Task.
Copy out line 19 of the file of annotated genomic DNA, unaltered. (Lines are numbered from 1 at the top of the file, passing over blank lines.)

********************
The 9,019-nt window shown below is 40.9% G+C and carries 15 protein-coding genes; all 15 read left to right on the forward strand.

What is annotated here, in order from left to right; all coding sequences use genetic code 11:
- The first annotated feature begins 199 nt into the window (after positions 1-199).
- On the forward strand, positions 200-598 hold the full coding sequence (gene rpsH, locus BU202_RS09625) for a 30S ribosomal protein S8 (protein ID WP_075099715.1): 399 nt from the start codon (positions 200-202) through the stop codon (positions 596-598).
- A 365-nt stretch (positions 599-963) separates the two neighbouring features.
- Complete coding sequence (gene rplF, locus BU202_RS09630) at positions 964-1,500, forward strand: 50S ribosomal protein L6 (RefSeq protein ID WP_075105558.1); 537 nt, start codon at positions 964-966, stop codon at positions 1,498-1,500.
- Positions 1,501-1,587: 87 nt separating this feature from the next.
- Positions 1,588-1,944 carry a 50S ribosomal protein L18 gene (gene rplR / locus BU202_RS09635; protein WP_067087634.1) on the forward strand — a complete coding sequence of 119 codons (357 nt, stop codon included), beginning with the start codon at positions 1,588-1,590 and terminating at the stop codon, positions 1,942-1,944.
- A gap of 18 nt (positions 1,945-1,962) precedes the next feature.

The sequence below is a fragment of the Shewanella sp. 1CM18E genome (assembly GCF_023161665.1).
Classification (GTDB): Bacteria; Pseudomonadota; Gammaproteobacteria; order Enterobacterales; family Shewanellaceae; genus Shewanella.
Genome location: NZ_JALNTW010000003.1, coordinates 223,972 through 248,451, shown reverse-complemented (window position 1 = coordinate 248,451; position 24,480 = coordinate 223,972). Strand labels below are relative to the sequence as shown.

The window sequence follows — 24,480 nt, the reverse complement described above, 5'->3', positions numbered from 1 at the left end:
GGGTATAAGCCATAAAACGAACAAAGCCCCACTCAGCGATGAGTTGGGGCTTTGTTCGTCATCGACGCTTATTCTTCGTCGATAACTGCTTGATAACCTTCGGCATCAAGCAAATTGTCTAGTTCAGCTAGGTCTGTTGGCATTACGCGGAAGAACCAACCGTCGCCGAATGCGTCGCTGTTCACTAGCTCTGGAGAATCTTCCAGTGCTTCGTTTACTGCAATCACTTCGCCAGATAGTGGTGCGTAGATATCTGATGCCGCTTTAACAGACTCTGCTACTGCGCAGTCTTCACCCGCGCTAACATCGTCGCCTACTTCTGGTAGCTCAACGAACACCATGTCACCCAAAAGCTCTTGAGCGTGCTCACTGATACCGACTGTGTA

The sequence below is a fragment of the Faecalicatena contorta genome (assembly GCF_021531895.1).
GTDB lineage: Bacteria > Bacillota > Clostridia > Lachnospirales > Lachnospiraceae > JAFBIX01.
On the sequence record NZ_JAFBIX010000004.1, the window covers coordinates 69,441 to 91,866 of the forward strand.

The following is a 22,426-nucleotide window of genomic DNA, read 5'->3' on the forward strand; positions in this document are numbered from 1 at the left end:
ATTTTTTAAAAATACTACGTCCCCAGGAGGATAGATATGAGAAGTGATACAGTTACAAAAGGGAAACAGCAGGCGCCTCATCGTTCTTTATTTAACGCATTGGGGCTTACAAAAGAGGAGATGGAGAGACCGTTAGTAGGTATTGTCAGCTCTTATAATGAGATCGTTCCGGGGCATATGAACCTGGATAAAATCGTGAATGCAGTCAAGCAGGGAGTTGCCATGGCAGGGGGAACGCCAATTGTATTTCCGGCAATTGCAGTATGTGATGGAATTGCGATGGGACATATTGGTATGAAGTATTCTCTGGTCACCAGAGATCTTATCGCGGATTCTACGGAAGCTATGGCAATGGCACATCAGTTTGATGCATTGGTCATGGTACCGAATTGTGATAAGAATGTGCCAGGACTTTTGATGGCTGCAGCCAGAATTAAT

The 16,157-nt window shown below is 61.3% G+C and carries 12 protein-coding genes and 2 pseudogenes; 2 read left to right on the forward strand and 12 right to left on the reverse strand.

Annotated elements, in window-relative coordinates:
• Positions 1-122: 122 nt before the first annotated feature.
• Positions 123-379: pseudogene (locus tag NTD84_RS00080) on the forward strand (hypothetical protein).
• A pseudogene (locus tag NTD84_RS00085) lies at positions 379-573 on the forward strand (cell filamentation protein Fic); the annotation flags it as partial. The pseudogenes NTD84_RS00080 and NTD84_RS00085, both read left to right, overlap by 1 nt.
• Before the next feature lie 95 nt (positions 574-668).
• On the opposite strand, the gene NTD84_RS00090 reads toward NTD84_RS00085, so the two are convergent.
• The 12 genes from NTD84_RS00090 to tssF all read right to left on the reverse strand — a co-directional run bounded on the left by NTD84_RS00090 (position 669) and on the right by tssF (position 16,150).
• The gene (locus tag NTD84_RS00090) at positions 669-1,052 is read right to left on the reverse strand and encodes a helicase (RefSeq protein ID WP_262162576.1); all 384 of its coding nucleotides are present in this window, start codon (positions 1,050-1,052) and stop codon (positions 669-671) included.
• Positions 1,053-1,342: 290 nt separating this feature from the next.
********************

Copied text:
ATTTTTTAAAAATACTACGTCCCCAGGAGGATAGATATGAGAAGTGATACAGTTACAAAAGGGAAACAGCAGGCGCCTCATCGTTCTTTATTTAACGCATTGGGGCTTACAAAAGAGGAGATGGAGAGACCGTTAGTAGGTATTGTCAGCTCTTATAATGAGATCGTTCCGGGGCATATGAACCTGGATAAAATCGTGAATGCAGTCAAGCAGGGAGTTGCCATGGCAGGGGGAACGCCAATTGTATTTCCGGCAATTGCAGTATGTGATGGAATTGCGATGGGACATATTGGTATGAAGTATTCTCTGGTCACCAGAGATCTTATCGCGGATTCTACGGAAGCTATGGCAATGGCACATCAGTTTGATGCATTGGTCATGGTACCGAATTGTGATAAGAATGTGCCAGGACTTTTGATGGCTGCAGCCAGAATTAAT